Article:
Chancellor Duncan's Departure was Over Aggies, Dogs, Cats, and LlamasOpinion
OPINION — San Angelo LIVE! had not been reporting local news for a month on October 3, 2013 when then-Texas Senator Robert Duncan touched down in San Angelo in a private jet with then-Gov. Rick Perry. Duncan was here to stump for Proposition 6, a statewide ballot initiative to take a piece of the Rainy Day fund to finance a $2 billion water source development fund.
Not knowing who I was or what San Angelo LIVE! was, Duncan sat down with me at Ranger Aviation and went over the reasons he wanted his constituents to vote in favor of Prop 6.
Duncan was one of the most well spoken politicians I have ever interviewed, and I have interviewed many. He’s a problem-solver, not an ideological firebrand or hothead.
Prop 6 passed and that resulting water infrastructure fund could have financed the City of San Angelo’s reclamation water plant. That’s what the City was aiming for until politics of potty water shut it down. The point is not the controversial nature of the project, but that a very low interest loan source from the State to build very large water projects is available for a city located outside the populated I-35, DFW, and Houston metro areas, as Duncan promised.
Duncan resigned as state senator to assume the role as Chancellor of the Texas Tech University System.
When we learned that Duncan was resigning as chancellor over his push to build a Texas Tech vet school in Amarillo, my thought was that TTUS lost one hell of a leader.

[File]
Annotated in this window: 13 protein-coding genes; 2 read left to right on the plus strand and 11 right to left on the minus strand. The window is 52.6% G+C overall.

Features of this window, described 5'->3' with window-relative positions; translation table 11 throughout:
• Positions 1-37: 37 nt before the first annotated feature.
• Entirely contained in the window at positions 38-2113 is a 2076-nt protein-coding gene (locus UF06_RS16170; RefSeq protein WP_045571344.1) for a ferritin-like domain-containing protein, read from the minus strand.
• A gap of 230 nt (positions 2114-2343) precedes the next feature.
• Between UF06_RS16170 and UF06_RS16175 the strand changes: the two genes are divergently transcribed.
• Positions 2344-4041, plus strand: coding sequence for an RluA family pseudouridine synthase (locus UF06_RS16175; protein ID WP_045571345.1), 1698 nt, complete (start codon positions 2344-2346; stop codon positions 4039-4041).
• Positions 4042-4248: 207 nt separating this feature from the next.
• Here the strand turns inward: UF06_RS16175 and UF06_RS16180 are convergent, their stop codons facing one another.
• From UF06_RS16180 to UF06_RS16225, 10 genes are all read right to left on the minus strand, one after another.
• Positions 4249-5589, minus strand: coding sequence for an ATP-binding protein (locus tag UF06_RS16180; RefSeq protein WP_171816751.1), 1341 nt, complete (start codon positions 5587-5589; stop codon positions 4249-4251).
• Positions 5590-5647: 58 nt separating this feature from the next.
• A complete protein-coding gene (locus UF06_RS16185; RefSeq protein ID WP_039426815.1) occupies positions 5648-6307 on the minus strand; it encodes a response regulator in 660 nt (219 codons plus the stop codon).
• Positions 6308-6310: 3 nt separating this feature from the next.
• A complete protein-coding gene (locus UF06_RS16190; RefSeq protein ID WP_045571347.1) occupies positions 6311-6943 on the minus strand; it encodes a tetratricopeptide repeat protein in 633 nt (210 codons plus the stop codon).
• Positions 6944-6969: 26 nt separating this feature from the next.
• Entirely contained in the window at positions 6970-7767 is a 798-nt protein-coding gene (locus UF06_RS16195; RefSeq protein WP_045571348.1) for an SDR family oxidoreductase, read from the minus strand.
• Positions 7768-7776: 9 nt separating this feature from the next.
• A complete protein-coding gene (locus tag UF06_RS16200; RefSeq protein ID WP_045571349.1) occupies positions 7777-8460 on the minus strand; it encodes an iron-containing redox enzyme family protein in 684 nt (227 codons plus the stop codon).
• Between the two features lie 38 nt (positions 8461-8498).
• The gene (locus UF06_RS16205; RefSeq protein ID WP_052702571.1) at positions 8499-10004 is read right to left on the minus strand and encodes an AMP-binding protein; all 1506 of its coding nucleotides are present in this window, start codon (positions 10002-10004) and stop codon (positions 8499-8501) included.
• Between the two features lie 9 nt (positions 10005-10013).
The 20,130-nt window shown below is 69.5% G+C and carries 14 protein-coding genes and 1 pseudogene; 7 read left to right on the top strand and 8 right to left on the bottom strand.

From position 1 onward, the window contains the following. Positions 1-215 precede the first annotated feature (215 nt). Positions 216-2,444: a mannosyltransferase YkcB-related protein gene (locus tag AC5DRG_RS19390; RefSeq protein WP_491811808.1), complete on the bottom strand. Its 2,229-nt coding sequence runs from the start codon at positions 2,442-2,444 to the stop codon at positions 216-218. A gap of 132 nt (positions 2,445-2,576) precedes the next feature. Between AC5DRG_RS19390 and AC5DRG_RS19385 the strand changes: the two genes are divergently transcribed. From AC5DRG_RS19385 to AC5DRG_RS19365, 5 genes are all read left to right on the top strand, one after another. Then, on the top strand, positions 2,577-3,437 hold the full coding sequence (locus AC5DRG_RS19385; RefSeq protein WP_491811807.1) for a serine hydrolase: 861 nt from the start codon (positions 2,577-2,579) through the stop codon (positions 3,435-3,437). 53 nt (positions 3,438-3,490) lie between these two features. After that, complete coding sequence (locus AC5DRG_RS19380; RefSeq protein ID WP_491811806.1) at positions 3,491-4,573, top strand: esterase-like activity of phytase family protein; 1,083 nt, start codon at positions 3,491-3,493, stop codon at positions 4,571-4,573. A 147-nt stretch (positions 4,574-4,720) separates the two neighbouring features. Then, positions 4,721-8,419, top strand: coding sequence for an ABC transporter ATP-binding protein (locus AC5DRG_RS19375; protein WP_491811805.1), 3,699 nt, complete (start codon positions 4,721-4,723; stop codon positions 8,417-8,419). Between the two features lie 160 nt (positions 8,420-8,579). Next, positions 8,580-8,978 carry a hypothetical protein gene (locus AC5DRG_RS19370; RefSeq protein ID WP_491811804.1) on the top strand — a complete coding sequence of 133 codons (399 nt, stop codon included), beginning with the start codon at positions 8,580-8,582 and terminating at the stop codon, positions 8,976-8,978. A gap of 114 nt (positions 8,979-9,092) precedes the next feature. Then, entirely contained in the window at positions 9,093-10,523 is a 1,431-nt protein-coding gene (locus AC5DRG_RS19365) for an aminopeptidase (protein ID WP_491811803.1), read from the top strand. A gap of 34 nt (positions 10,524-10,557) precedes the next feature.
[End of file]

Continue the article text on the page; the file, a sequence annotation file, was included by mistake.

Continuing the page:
For more on the details, see this story in the Texas Tribune.
As an Aggie, I’m not supposed to support the idea of a TTU vet school. But as a parent paying for college tuition at Texas colleges, I welcome the competition. A&M should not hold the monopoly on vet schools! We need more supply of classrooms. Maybe (not hopeful though), the price of vet degrees will fall with a little public sector competition.
Besides, A&M isn’t rural anymore. The running quip is that A&M’s vet school graduates twice more cat and dog (or “poodle”) doctors for suburban moms in Houston than they produce vets to treat cattle, horses, goats, pigs, sheep, and llamas for Texas ranchers. I don't know if that is true, but having a vet school out here where ranchers remain made sense.
It’s too bad Duncan probably saw that, worked for that end to benefit his charge (the TTUS), and has to resign because Texas A&M University System Chancellor John Sharp threw a hissy fit in front of Gov. Abbott.
Sharp is a Democrat, too. What is Gov. Greg Abbott thinking? He denied any involvement, of course.